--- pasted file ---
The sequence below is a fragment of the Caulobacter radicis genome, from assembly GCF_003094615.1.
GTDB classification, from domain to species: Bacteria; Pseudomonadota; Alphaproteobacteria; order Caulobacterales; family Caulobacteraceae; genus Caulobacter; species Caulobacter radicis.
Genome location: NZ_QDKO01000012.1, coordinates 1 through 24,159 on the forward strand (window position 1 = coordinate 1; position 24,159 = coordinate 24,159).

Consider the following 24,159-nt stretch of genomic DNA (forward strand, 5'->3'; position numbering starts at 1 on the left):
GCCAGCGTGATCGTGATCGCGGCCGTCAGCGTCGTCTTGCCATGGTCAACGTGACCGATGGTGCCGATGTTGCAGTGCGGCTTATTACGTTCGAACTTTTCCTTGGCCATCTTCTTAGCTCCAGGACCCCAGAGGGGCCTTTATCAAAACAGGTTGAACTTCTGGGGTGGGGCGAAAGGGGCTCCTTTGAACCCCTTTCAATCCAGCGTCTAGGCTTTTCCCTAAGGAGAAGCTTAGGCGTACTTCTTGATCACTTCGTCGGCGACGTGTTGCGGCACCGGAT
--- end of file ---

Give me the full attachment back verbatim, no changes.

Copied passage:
The sequence below is a fragment of the Caulobacter radicis genome, from assembly GCF_003094615.1.
GTDB classification, from domain to species: Bacteria; Pseudomonadota; Alphaproteobacteria; order Caulobacterales; family Caulobacteraceae; genus Caulobacter; species Caulobacter radicis.
Genome location: NZ_QDKO01000012.1, coordinates 1 through 24,159 on the forward strand (window position 1 = coordinate 1; position 24,159 = coordinate 24,159).

Consider the following 24,159-nt stretch of genomic DNA (forward strand, 5'->3'; position numbering starts at 1 on the left):
GCCAGCGTGATCGTGATCGCGGCCGTCAGCGTCGTCTTGCCATGGTCAACGTGACCGATGGTGCCGATGTTGCAGTGCGGCTTATTACGTTCGAACTTTTCCTTGGCCATCTTCTTAGCTCCAGGACCCCAGAGGGGCCTTTATCAAAACAGGTTGAACTTCTGGGGTGGGGCGAAAGGGGCTCCTTTGAACCCCTTTCAATCCAGCGTCTAGGCTTTTCCCTAAGGAGAAGCTTAGGCGTACTTCTTGATCACTTCGTCGGCGACGTGTTGCGGCACCGGAT